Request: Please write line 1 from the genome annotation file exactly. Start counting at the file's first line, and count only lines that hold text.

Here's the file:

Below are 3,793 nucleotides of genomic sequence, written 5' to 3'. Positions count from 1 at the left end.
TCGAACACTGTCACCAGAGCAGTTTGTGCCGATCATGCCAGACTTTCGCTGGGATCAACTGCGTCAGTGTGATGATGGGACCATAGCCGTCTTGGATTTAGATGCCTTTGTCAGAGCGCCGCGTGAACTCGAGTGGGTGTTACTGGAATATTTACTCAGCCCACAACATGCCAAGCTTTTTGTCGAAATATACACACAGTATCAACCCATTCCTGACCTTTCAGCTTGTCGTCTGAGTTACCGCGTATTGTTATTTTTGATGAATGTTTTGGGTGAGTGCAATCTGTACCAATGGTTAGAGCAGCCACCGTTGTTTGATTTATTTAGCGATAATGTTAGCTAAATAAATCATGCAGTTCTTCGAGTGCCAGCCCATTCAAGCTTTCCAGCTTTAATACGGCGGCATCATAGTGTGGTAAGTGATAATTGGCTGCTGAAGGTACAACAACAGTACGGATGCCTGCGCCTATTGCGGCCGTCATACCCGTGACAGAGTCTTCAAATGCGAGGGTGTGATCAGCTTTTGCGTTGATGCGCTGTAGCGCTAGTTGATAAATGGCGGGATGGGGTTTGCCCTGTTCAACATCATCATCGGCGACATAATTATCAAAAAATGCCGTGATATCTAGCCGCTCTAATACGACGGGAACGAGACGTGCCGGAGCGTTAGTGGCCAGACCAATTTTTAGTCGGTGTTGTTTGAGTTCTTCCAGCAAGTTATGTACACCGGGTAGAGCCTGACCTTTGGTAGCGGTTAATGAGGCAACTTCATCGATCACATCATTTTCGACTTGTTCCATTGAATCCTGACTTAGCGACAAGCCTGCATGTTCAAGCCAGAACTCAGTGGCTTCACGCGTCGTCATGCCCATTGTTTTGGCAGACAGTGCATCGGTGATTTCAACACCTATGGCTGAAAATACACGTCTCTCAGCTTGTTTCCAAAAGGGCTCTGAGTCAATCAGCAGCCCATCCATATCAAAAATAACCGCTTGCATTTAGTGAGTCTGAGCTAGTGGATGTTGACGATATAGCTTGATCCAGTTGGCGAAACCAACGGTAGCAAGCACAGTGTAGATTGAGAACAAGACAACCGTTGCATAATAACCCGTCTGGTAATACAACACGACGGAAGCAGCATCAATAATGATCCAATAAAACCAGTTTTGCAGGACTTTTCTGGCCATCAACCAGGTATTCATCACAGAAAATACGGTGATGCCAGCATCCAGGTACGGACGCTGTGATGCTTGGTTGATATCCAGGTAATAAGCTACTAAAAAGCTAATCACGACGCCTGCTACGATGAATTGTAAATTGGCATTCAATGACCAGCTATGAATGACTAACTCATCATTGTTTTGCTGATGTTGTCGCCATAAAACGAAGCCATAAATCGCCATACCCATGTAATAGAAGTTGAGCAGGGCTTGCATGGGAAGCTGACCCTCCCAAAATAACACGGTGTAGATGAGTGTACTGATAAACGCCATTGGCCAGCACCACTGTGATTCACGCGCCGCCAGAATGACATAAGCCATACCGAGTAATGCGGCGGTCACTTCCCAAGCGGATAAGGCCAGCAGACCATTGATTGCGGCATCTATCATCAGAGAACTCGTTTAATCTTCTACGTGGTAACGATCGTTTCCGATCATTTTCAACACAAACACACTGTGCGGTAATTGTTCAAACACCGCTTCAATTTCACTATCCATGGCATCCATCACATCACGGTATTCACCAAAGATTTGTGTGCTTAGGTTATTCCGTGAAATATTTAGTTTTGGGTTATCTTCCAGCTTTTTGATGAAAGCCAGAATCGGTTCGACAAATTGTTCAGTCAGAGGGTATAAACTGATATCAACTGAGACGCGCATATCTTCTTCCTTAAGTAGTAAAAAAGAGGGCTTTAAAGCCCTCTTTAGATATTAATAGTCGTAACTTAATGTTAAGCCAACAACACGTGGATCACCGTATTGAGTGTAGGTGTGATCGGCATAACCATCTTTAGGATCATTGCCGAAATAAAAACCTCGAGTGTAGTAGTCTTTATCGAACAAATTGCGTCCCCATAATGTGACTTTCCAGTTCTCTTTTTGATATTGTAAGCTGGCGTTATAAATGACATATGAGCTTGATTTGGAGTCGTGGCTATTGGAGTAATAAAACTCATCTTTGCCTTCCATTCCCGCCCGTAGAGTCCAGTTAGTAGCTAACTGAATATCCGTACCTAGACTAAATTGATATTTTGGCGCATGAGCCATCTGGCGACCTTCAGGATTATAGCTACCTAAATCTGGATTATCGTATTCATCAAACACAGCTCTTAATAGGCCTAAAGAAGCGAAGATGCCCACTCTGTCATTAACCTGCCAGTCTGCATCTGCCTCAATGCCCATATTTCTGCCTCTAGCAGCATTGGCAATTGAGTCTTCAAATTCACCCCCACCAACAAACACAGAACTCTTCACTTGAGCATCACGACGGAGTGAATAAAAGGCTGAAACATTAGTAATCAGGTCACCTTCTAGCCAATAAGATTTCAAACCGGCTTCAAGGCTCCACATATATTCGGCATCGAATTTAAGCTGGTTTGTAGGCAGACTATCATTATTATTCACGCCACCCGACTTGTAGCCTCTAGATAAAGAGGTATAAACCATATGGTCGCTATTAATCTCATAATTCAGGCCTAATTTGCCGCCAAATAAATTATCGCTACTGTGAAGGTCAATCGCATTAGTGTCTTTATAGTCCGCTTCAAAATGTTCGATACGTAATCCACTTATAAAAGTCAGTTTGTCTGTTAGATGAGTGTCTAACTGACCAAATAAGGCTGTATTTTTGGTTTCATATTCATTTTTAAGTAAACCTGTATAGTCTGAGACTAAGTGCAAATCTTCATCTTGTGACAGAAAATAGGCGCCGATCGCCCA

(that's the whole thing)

Below are 3,793 nucleotides of genomic sequence, written 5' to 3'. Positions count from 1 at the left end.